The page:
More Ivy at Wrigley?
With yesterday's trade for Matt Garza, the by-product that caught my eye is the fact that the Cubs seem to have cornered the recent market on Ivy Leaguers. Fernando Perez studied creative writing and received a degree in American Studies at Columbia and now joins the exclusive Cub club of four.
Perez has published in Poetry Magazine.
Perez says he turns to poetry when he's "after displacement, contrast" from the game of baseball. "The thick wilderness," he continues, "of, say, late Ashbery can wrangle with the narrowness of competition."
From his Poetry Magazine article, titled: Para Rumbiar
Like poetry, baseball is a kind of counter culture. The (optional) isolation from the outside world (which I often opt for); the idleness about which—and out of which—so many poems are written or sung: I see this state of mind as a blessing.
...and if you haven't seen the Fernando Perez You Tube video on "The Working Poor" here's the link.
"nobody talks about the Fernando Perez(s), Jason Nix(s), Emilio Bonafacio(s), all these great players, playing for the minimum, that keep these guys (the stars like ARod) afloat."
Growing more Ivy, after the break...
We all knew Mark DeRosa was a Penn grad, Ivy League starting Quarterback and received a degree from the Wharton School of Business. DeRosa's exit from the Cubs, in a 6 degrees of separation way, is related to Fernando Perez getting here. The Cubs received Chris Archer from Cleveland and now Archer goes to Tampa.
Doug Glanville also graduated from Penn and right from the get-go was one of the most scholarly ballplayers ever. His Penn senior thesis was a study of the railways surrounding a potential new Phillies stadium...and that thesis has been added to the collection of historic documents at the Hall of Fame in Cooperstown. He was a first round draft choice of the Cubs from the 1992 amateur draft and patrolled the OF for the Cubs in 1995-6 before an offseason 1997 trade to the Phillies for Mickey Morandini. He's become quite a celebrated author, publishing as a columnist in the NY Times and now has a book out titled, "The Game from Where I Stand". Here's a link from Chicago Magazine.com including an interview with DG from Wrigley Field reminiscing on his Cub experience and moving back to Chicago as his current home. I love listening to him and this is a great Chicago ramble.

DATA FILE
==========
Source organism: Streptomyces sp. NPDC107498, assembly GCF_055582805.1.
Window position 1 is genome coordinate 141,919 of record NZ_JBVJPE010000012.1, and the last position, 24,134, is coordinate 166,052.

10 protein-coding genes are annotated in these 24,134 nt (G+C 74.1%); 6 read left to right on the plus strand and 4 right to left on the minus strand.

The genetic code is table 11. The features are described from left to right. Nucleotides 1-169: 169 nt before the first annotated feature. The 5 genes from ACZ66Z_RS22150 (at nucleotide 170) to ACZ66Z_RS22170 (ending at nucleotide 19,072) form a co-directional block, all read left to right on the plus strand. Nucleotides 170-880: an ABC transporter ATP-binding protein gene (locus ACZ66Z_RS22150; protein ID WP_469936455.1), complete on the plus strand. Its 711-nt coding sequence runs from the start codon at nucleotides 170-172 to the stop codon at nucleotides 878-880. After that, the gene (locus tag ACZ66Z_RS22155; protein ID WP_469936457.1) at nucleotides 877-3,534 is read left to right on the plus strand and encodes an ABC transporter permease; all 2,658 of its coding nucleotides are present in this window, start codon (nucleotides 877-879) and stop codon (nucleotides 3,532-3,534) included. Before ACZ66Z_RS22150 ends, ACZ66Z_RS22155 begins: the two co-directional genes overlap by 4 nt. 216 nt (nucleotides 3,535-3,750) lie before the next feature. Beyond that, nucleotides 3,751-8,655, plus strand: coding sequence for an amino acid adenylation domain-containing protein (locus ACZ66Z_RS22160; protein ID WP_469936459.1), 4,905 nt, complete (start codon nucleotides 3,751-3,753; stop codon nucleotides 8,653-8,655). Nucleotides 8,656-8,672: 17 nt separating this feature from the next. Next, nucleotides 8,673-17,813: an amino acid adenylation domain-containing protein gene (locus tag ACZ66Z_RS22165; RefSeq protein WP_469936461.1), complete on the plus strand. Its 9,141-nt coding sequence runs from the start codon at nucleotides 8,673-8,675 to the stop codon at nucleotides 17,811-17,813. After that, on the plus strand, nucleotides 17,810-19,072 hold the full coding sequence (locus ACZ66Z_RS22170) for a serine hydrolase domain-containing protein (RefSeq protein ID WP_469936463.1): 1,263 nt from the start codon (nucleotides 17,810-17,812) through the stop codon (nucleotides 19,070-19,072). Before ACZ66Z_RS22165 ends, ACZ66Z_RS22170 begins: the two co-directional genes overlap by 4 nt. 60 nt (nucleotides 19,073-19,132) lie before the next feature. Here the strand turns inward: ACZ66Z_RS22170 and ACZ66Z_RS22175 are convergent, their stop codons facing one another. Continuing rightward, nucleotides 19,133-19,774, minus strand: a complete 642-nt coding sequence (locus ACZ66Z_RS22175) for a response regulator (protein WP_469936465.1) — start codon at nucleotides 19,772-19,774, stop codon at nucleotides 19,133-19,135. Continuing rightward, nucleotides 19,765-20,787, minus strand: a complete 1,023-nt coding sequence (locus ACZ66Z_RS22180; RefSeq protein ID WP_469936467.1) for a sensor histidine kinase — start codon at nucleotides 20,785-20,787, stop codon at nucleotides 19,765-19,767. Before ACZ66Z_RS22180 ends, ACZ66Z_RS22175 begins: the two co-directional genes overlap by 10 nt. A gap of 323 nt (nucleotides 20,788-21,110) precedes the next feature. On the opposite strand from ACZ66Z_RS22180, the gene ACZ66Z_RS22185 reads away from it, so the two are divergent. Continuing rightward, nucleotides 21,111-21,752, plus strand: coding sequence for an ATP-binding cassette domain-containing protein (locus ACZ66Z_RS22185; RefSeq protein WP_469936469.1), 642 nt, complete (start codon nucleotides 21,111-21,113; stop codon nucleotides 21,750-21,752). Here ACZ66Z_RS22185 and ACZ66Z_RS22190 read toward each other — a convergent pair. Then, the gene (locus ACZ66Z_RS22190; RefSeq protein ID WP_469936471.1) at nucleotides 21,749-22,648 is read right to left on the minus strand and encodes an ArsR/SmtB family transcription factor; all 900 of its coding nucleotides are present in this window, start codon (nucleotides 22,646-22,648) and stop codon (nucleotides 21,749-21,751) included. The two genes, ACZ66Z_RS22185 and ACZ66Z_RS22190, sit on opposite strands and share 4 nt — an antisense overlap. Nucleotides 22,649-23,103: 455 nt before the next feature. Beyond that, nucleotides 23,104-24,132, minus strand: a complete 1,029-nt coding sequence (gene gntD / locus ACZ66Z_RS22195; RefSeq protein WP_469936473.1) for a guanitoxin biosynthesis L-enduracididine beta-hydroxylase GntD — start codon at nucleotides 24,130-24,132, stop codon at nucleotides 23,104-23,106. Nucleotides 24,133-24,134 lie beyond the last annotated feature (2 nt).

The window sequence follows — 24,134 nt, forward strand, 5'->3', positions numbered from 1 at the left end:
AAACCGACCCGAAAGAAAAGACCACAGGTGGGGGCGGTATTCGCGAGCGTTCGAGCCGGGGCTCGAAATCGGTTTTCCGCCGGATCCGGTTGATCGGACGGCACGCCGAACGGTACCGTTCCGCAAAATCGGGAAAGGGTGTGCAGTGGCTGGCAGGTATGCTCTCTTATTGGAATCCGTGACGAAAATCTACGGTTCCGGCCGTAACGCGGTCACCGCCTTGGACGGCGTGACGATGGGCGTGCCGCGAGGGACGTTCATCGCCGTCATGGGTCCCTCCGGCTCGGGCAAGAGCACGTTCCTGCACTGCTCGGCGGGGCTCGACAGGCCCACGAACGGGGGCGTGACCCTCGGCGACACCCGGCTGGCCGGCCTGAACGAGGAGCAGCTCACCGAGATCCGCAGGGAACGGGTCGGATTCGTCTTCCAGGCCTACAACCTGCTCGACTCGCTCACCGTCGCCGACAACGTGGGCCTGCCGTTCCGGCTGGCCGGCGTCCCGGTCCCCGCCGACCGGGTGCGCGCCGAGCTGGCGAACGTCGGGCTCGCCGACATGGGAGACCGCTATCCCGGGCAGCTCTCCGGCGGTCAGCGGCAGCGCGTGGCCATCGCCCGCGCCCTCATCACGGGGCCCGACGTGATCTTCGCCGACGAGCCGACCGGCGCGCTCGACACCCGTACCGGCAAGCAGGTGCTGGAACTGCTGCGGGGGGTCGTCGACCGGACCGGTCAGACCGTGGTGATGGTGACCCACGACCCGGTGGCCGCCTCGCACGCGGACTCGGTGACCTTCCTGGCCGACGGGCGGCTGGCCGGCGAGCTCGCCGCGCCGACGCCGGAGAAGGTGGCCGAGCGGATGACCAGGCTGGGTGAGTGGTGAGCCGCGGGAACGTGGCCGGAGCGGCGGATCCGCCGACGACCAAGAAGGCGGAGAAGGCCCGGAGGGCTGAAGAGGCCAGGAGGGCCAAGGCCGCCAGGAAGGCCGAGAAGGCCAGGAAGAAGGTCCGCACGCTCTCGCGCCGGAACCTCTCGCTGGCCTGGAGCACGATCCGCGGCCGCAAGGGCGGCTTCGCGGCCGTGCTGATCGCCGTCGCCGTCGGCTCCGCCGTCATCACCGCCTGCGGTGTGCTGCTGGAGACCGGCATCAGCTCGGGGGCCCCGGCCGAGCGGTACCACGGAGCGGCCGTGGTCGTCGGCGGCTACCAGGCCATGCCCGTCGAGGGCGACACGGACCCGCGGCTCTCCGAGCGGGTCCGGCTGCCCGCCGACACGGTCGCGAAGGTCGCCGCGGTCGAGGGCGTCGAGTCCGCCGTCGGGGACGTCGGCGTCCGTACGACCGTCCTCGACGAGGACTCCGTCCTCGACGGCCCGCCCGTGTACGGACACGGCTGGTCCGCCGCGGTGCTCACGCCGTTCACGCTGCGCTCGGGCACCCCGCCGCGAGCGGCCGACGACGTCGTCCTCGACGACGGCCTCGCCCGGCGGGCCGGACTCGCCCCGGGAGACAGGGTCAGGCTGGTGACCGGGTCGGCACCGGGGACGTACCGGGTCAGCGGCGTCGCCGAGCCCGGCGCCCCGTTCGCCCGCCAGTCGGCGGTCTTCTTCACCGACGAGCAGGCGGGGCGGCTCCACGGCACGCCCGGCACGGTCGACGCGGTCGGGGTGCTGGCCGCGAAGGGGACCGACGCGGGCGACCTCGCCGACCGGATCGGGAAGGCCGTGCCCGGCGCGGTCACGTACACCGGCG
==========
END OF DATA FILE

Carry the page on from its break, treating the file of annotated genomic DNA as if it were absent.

I'd forgotten that Mike Remlinger was a Dartmouth grad. He lead the NCAA with a 1.59 ERA in 1986. His legacy as a Cub? I'll always remember him for the weirdest disabled list injury...breaking his throwing left hand little finger when it got caught in a reclining chair.
The most famous Ivy Leaguer (but alas, not a Cub) is Lou Gehrig. Gehrig's college prowess was as a pitcher and he held the Columbia career strikeout record from the 1920's until 1978! Lou, Lou, Lou.
I say, Collect 'em all...and here's my invite to Fernando Perez to do some creative writing on TCR.
CHEERS to CT Steve for keeping this alive in 2015. Who would have thought that the season would have been so successful to this point? Thank you CT STEVE!
I think I may be too nervous to watch the entire game. I will probably watch in bits and pieces - and constantly check MLB App. I will be like Blockhead: Nervous Nellie.
You can't prove the performance is because he played the OF. You just can't. Sorry.
BTW, Bryant hit .168 in July playing 3B exclusively.
oh man, early on it seems like he made at least 1 stupid baserunning blunder per game and almost every single one turned into a positive for the cubs. it was magical.
Not surprised about Lester but bit surprised about Hendricks. Guessing that if something happens to Arietta right away they go to Lester but if they've burned relievers and are in extra innings they go to Hendricks.
My kids' 8:30pm (ET) bed time will be waived tonight (They are Rizzo & Castro fans). We'll get geared up in our Cubs apparel and will watch this as a family. I am stoked. Go Cubs!
Bryant: Base running adventures.
Remember Bryant's home-away splits, too.
Wrigley: 21 HR, 59 RBI, .311/.408/.629
Road: 5 HR, 40 RBI, .243/.333/.360
Good Lord this season has flown by so far. I need more Cubs gifs--the four on the MLB.com article today are not enough. I need a 100 best moments of the season listicle of gifs.
Rizzo: The slide, the catch.
Russell: All the defense.
Bryant: Pelting the video board.
Soler: 125 MPH ground balls.
Schwarber: DINGERS, surprising LF catches.
Fowler: Walks, the many walks he should have had on 3-2 BS strike calls.
Baez: That 3B play.
Ross: Walk-up music? Bullpen appearance?
No evidence other than 8 hits and 0 HR in 45 AB....
I just think hitters like their routines -- think Boggs or Ted Williams -- and messing with that routine adds an element of change. I want my best hitters in their normal routines.
evidently i was busy burying context and meaning.
i was excited about this playoff season kicking up in the drama of that environment, but it was stated insanely muddled.
Woke up early and couldn't get back to sleep in excitement/anticipation. Go Cubs Go!
The only issue with this dead horse is that there's no evidence that his performance during those games is solely due to playing the OF. I would tend to agree that I'd rather see him play 3B, though.
What do you mean by new format in this instance? The second wildcard team with a one-game playoff has been around since 2012.
Doubled over with anxiety today. GO CUBS.
May the best team win, and subsequently humiliate the Cardinals.